Figure 1
Representative Coomassie blue stained 2-DE gels of pig pancreas based on developmental stages. The proteins (1 mg) were separated on a 24 cm, pH 3-10 nonlinear strip, followed by an 8-18% gradient SDS-PAGE. Proteins were detected by Coomassie blue staining on the 2-DE images of the master gel. The proteins identified are designated with their accession numbers. (A) E60, (B) neonate, (C) adult pig pancreas. The symbol at (C) indicates development group number (1, 2 and 3) and alphabet order in Table 1. Mr indicates molecular weight of proteins.
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Table 1
Proteins identified by MALDI-TOF MS and classified into three groups depending on the expression pattern during pig pancreas development
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Up-regulated proteins in adult

The amount of protein disulfide-isomerase precursor, endoplasmic precursor, glycine aminotransferase and heat shock protein increased gradually during the development from fetus to adult pig (Figure 2). Their increase suggests that gradual increase in body mass and food uptake of animal results in higher protein content of these proteins for making the necessary quantities of digestive enzymes and hormones. In addition, digestive enzyme precursors, such as pancreatic alpha-amylase precursor, trypsin precursor and pancreatic triacylglycerol lipase, were stage-specific proteins dominantly expressed in adult pig pancreas. Immune-mediated MHC class II antigen was expressed in large quantities in the adult pancreas.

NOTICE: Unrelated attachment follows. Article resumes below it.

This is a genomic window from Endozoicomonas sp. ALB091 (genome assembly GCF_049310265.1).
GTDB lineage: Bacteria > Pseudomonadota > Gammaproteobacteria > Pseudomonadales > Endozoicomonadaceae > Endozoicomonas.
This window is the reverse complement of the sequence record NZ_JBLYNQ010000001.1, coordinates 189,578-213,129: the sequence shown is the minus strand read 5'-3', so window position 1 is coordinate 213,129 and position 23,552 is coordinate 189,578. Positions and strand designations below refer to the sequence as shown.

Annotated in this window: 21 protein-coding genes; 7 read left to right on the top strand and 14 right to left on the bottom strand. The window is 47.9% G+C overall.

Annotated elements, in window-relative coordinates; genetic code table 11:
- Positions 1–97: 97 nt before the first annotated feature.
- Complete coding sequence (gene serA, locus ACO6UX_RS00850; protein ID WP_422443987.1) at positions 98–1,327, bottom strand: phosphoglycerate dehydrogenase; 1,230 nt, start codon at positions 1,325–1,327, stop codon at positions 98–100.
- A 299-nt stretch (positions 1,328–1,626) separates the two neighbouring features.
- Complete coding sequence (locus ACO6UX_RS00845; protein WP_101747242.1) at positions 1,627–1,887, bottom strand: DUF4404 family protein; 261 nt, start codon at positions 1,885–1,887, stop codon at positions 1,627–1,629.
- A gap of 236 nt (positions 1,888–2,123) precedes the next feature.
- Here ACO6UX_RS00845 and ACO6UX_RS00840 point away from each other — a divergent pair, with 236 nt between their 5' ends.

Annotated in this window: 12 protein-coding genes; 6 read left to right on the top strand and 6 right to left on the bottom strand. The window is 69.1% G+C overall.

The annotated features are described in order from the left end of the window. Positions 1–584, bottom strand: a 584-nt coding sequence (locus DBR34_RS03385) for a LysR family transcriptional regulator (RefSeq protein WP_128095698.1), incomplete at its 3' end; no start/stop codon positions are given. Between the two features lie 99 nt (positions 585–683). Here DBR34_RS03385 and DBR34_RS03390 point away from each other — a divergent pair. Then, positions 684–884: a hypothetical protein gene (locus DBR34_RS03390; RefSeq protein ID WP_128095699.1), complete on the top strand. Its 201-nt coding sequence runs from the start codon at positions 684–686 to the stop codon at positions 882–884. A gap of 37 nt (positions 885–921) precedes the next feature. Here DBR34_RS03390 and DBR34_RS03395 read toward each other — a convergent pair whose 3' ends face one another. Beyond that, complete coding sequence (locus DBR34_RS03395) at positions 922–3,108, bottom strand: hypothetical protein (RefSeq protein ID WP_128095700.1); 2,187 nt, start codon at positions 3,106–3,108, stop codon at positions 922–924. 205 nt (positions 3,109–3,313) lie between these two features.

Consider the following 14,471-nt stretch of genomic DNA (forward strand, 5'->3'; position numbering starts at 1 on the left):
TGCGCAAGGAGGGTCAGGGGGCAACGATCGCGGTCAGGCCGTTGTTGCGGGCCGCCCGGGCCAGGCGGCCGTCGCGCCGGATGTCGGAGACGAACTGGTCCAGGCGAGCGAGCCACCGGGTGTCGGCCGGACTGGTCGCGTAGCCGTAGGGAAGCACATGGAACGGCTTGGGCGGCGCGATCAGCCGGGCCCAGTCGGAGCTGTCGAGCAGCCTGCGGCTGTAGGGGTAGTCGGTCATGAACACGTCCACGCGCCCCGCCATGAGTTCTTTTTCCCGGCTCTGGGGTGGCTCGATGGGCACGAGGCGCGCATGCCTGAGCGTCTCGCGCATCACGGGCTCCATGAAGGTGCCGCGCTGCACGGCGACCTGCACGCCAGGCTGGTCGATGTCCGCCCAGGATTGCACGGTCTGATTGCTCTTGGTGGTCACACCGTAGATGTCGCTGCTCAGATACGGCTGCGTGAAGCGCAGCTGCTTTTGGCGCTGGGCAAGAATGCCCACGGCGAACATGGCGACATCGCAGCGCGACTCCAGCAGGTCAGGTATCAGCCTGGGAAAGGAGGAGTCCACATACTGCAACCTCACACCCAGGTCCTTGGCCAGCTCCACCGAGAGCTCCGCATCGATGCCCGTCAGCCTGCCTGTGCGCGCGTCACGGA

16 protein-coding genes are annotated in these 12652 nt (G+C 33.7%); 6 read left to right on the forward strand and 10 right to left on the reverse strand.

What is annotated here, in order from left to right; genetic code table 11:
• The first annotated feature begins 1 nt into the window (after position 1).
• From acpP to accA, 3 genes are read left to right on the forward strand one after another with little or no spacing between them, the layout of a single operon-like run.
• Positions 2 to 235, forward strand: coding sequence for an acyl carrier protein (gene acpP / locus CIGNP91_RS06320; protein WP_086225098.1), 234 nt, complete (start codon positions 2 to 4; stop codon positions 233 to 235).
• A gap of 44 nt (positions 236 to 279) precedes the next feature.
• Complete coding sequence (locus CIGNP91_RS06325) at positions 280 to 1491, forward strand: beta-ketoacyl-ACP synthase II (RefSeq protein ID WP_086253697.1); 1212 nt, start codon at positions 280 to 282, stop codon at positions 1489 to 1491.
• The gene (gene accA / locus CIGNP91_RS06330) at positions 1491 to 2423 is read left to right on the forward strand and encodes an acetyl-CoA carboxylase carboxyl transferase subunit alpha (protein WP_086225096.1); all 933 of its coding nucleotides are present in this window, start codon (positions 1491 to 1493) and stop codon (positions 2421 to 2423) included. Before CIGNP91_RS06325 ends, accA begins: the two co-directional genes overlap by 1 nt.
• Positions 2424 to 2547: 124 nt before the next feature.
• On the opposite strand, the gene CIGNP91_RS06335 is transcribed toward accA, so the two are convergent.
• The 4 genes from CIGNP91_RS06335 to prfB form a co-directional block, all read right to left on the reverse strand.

Figure 2
2-DE gel enlargements showing proteins that are highly expressed in the adult stage. Various zymogens (pancreatic alpha-amylase precursor, trypsin precursor and pancreatic triacylglycerol lipase) and protein synthesis related proteins (protein disulfide-isomerase precursor, endoplasmin precursor, 60 kDa heat shock protein and phosphatidylethanolamine-binding protein) are up-regulated. The proteins of interest are indicated by arrows. These proteins were identified by MALDI-TOF MS (A. protein disulfide-isomerase precursor, B. glycine amidinotransferase, C. endoplasmin precursor, D. pancreatic alpha-amylase precursor, E. MHC class II antigen, F. trypsin precursor, G. pancreatic triacylglycerol lipase, H. phosphatidylethanolamine-binding protein, I. translationally-controlled tumor protein, J. 60 kDa heat shock protein, K. hypothetical protein FLJ39175, and L. laminin receptor).
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Up-regulated neonatal proteins

Expression of 5 proteins were up-regulated at the time of birth: chymotrypsinogen 2, pyruvate kinase isozyme M2, spermidine synthase and 14-3-3 protein (Figure 3). Among them, the change in expression pattern of chymotrypsinogen 2 was especially pronounced. However, although chymotrypsinogen 2 was rarely expressed in adult pig pancreas, it occupied at least 20% of entire pancreas proteins in fetus and neonate, especially neonates. The specific activity of chymotrypsin increased until birth and then declined precipitously, consistent with prior reports [19, 20].The activities of other zymogens (amylase, lipase and elastase) were low in the fetus and steadily increased after birth.


Figure 3
2-DE gel enlargements showing the proteins especially expressed in the neonatal stage. Chymotrypsinogen 2 and 14-3-3 protein are significantly up-regulated at birth. The proteins of interest are indicated by arrows. These proteins were identified by MALDI-TOF MS (A. keratin, 53K type II cytoskeletal, B. chymotrypsinogen 2, C. 14-3-3 protein, D. pyruvate kinase (EC 2.7.1.40) isozyme M2, E. spermidine synthase (EC 2.5.1.16)).
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Up-regulated fetal proteins

Expression of 7 spots was significantly increased in fetal pigs compared to neonate and adult stages (Figure 4). Apolipoprotein precursor, alpha-fetoprotein, transferring and alpha-1-antitrypsin precursor were strong markers of developing pancreas. They were difficult to detect in the developed pancreas.